By David Kier
During the years when most Latin American nations declared their independence from Spain (1810 to 1822), the enemies of Spain such as France and England helped the newly independent nations battle their common foe.
In December 1818, British Lord Thomas Cochrane was made an admiral of the Chilean navy. Cochrane and his small fleet first assisted neighboring Peru. Cochrane’s forces were made up mostly of European mercenaries seeking Spanish gold and silver. Only a few Chilean patriots and Indians were among the crew of his seven ships.
The 1819 blockade of Peru lasted several months and two ships were dispatched to seek food and wealth from other Spanish territories. The two ships were the Independencia with Captain Robert Wilkinson (and 44 sailors) and the Araucano with Captain Robert Simpson in charge of a crew of 28.
In December 1821, the Araucano arrived at Acapulco for supplies but the Mexican government declined to allow any trade. They even detained Captain Simpson for a few days before asking him to leave.
In February 1822, under orders from Admiral Cochrane, the two captains, Simpson and Wilkinson, sailed north once more and their target was the Baja California mission villages. Under the guise that they were helping Mexico defeat Spain, these ships set out to make opportunities anywhere Spain was still officially in charge.
Mexico had defeated Spain in a surrender on September 27, 1821, but the far-off provinces of the Californias were still considered Spanish in early 1822, awaiting the news. The following dates and details vary somewhat between sources but will provide a glimpse into how Chile briefly invaded Baja California.
On February 17, 1822, the crew of the Independencia attacked San José del Cabo and they took all that they could, including valuables from the mission church. A landing party of nine traveled north to Todos Santos and attempted to loot the mission there. Not content with what the mission provided, some of the men began to have their way with the local women. The town’s people had not interfered with the desecration of their mission but their outrage at this new activity exploded in a show of resistance. They inflicted five casualties and captured the remaining invaders. The prisoners were taken to San Antonio. However, with the threat by Captain Wilkinson that he would destroy both Todos Santos and San Antonio, the prisoners were released.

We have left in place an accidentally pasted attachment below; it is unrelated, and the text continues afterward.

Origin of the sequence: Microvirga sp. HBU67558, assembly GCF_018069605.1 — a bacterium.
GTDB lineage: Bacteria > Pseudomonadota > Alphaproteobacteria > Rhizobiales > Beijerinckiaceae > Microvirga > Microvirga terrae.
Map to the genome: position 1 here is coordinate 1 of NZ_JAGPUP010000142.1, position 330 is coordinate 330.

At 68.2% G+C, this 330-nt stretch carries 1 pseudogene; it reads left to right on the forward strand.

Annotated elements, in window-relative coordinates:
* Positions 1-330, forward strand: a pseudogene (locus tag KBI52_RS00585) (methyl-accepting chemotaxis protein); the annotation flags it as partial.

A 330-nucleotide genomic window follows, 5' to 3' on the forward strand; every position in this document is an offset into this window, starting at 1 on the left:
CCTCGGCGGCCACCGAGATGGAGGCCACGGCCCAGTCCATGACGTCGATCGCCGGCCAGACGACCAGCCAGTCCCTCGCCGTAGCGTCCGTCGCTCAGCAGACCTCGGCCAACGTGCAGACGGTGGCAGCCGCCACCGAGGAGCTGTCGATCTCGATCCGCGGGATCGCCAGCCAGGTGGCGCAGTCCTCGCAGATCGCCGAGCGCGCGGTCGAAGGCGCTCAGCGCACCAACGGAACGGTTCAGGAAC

Early in March of 1822, the Araucano arrived at the Baja California capital of Loreto and requested to purchase cattle to butcher for meat. The people of Loreto were warned about these foreign invaders after what transpired to the south and many fled to the hills. Loreto could not produce the quantity of food the crew wanted and at that point many of the Chilean ship’s European crew mutinied and took to looting the mission, taking the pearls that had adorned the statue of the Virgin. Other buildings were sacked and many documents were also destroyed.
The last Spanish governor of Baja California, José Darío Argüello, escaped to San José de Comondú before the raiders could capture him. In his haste, a prized silver serving set was left at his residence. It was snatched up easily by the raiders.
The mutineers, led by Henry Good, sailed away as pirates leaving Captain Simpson and the loyal Chilean crew members behind. Simpson and several Chileans managed to escape, seize a small boat, and sail south to the Independencia which was anchored off San José del Cabo. The Independencia, now with both captains, sailed to Loreto. Wilkinson and Simpson convinced Loreto’s presidio commander, José María Mata, that Chile and Mexico were allies and gained the release of the remaining Chileans. Mata had recently learned of Mexico’s victory over Spain and was one of several officials in Baja California to pledge loyalty to their new nation.
The pirates on board the Araucano sailed south to Peru dropping off some crew not wishing to continue then west to Tahiti, arriving in June 1822.
This colorful chapter in Baja California’s history story is but another example of the discoveries that can be found when one explores Baja California’s past.
I wish to thank Brent C. Dickerson who is the author of a soon-to- be- published book for sparking my interest into this story during an informational email exchange. Other references on the Chilean Invasion include:
A Maritime History of Baja California by Edward W. Vernon, 2009
Pirates in Baja California by Peter Gerhard, 1963
A History of Lower California by Pablo L. Martinez, 1960
History of the North Mexican States and Texas by Hubert Howe Bancroft, 1889
The Pirates at Tahiti by Samuel Henry, 1822
David Kier is a veteran Baja traveler, author of 'Baja California - Land Of Missions' and co-author of 'The Old Missions of Baja and Alta California 1697-1834'. Visit the Old Missions website.